The part where we are a democratic country full of stuffy neo-puritans.

    Statistically, a majority of Americans have tried pot.
    Also, a majority of Americans are opposed to legalization.

    Which means there are a significant number of assholes in this country who think it's perfectly fine if they use pot and get away with it, but YOU should go to jail if you get caught doing the same thing.

    Most libertarian crackpots like me are painfully aware that "live and let live" is not actually a majority philosophy, and we've got an uphill battle to sell our political views to the rest of society.

  • Re:cops (Score:4, Insightful)

    by gad_zuki! (70830) on Wednesday September 23, 2009 @01:07PM (#29517771)

    >Not only that, but anyone willing to ruin someone's life over a little pot (like these cops) has a serious lack of ethics.

    The police are the enforcers of the law. It blows my mind that people blame the lowest guy on the ladder for laws and policies. Joe Cop isnt writing state and federal law. Considering you are in a democracy you are just as guilty as anyone else for these laws being in existance. Perhaps having a scapegoat makes you feel better about yourself, but youre 100% wrong to target the police on these matters.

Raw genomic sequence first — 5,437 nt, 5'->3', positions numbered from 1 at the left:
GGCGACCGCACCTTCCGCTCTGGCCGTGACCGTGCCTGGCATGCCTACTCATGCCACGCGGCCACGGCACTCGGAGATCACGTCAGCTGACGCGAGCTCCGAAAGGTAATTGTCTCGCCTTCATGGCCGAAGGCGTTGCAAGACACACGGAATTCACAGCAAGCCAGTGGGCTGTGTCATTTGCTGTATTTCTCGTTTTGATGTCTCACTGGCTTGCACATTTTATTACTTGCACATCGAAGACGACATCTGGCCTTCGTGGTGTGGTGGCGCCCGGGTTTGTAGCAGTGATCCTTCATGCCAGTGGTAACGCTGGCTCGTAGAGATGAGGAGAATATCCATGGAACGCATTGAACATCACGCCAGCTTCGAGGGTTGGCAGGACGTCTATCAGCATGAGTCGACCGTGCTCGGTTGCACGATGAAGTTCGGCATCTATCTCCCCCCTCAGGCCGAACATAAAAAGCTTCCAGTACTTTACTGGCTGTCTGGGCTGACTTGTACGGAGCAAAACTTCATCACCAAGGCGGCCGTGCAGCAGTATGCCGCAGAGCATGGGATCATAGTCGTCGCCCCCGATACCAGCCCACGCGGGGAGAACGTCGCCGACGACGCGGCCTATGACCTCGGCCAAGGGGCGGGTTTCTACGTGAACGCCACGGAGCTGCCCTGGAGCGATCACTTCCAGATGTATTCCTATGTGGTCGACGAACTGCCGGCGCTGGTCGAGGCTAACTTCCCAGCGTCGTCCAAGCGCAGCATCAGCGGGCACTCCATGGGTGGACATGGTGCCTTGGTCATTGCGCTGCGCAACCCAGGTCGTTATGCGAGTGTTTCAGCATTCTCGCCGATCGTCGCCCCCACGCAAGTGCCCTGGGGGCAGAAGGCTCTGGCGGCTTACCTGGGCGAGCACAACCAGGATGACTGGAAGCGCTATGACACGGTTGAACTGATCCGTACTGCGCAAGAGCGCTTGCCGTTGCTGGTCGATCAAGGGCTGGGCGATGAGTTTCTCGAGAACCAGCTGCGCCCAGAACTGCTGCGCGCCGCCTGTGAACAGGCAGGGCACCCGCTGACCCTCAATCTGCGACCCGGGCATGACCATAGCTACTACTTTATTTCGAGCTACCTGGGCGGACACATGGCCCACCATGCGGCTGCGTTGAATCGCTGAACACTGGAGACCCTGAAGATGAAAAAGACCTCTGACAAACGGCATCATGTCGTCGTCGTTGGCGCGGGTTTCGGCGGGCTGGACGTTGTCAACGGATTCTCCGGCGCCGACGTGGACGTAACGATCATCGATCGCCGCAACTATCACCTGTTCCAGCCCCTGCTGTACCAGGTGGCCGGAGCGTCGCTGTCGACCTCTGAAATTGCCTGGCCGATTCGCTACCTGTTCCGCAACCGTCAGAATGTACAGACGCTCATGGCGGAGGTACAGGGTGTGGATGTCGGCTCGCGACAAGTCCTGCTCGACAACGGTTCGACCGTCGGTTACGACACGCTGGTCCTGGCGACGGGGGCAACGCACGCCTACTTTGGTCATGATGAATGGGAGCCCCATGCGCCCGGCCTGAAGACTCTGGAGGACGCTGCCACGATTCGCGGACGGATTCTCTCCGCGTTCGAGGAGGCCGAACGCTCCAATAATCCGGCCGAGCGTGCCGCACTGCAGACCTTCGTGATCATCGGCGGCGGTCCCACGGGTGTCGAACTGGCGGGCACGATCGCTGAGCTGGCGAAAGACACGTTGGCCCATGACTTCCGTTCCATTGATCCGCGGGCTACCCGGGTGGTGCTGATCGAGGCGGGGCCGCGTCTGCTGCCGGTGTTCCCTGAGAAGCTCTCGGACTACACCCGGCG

If you ever got off your high horse and talked to some cops you might have many share the same attitudes you do.

    What about some basic personal responsibility? If owning pot is such a legal nightmare that it can ruin your life if arrested, as you state, why dont these people move to countries where it is legal instead of pretending they have immunity and then blaming the police for getting caught?

  • by SeeSp0tRun (1270464) on Wednesday September 23, 2009 @01:13PM (#29517877) Journal
    Having the charges dropped is ludicrous. Because they played his gaming system does NOT invalidate the paraphernalia they were searching for and seized. This is an after-the-fact issue, that should be dealt with by internal affairs.
  • by mypalmike (454265) on Wednesday September 23, 2009 @01:14PM (#29517895) Homepage

    After entering a premises and doing their highly stressful job, they played some Wii. Big Whoop. The real story is that attorney are trying to say this counts a seizing property. That's the abuse here.

    "The right of the people to be secure in their persons, houses, papers, and effects, against unreasonable searches and seizures, shall not be violated, and no Warrants shall issue, but upon probable cause, supported by Oath or affirmation, and particularly describing the place to be searched, and the persons or things to be seized."